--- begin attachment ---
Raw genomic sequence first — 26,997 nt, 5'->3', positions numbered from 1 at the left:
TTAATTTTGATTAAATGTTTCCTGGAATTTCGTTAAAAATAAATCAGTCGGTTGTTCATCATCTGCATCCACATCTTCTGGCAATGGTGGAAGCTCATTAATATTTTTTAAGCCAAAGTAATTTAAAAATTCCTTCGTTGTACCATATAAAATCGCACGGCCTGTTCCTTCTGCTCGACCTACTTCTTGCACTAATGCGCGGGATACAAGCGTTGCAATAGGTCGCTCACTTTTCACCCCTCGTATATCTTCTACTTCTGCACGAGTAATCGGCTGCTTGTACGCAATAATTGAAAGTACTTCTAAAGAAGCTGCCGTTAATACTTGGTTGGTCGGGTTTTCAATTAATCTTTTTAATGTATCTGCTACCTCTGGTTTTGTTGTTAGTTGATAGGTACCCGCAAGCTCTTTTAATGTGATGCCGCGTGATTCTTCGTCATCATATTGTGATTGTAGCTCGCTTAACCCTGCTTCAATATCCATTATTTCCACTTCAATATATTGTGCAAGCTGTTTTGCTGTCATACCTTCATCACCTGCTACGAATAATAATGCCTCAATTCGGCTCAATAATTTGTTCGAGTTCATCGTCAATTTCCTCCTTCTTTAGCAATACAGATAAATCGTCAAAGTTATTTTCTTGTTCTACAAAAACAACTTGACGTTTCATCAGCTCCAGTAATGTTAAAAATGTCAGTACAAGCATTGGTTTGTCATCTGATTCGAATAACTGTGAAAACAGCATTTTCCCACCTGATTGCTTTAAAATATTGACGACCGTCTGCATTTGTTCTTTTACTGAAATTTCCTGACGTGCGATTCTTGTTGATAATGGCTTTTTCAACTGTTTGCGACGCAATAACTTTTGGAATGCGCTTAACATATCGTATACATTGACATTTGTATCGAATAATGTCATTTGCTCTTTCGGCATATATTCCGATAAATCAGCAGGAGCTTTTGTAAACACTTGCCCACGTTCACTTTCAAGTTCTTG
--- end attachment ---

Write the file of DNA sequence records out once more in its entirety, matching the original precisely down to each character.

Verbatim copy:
Raw genomic sequence first — 26,997 nt, 5'->3', positions numbered from 1 at the left:
TTAATTTTGATTAAATGTTTCCTGGAATTTCGTTAAAAATAAATCAGTCGGTTGTTCATCATCTGCATCCACATCTTCTGGCAATGGTGGAAGCTCATTAATATTTTTTAAGCCAAAGTAATTTAAAAATTCCTTCGTTGTACCATATAAAATCGCACGGCCTGTTCCTTCTGCTCGACCTACTTCTTGCACTAATGCGCGGGATACAAGCGTTGCAATAGGTCGCTCACTTTTCACCCCTCGTATATCTTCTACTTCTGCACGAGTAATCGGCTGCTTGTACGCAATAATTGAAAGTACTTCTAAAGAAGCTGCCGTTAATACTTGGTTGGTCGGGTTTTCAATTAATCTTTTTAATGTATCTGCTACCTCTGGTTTTGTTGTTAGTTGATAGGTACCCGCAAGCTCTTTTAATGTGATGCCGCGTGATTCTTCGTCATCATATTGTGATTGTAGCTCGCTTAACCCTGCTTCAATATCCATTATTTCCACTTCAATATATTGTGCAAGCTGTTTTGCTGTCATACCTTCATCACCTGCTACGAATAATAATGCCTCAATTCGGCTCAATAATTTGTTCGAGTTCATCGTCAATTTCCTCCTTCTTTAGCAATACAGATAAATCGTCAAAGTTATTTTCTTGTTCTACAAAAACAACTTGACGTTTCATCAGCTCCAGTAATGTTAAAAATGTCAGTACAAGCATTGGTTTGTCATCTGATTCGAATAACTGTGAAAACAGCATTTTCCCACCTGATTGCTTTAAAATATTGACGACCGTCTGCATTTGTTCTTTTACTGAAATTTCCTGACGTGCGATTCTTGTTGATAATGGCTTTTTCAACTGTTTGCGACGCAATAACTTTTGGAATGCGCTTAACATATCGTATACATTGACATTTGTATCGAATAATGTCATTTGCTCTTTCGGCATATATTCCGATAAATCAGCAGGAGCTTTTGTAAACACTTGCCCACGTTCACTTTCAAGTTCTTG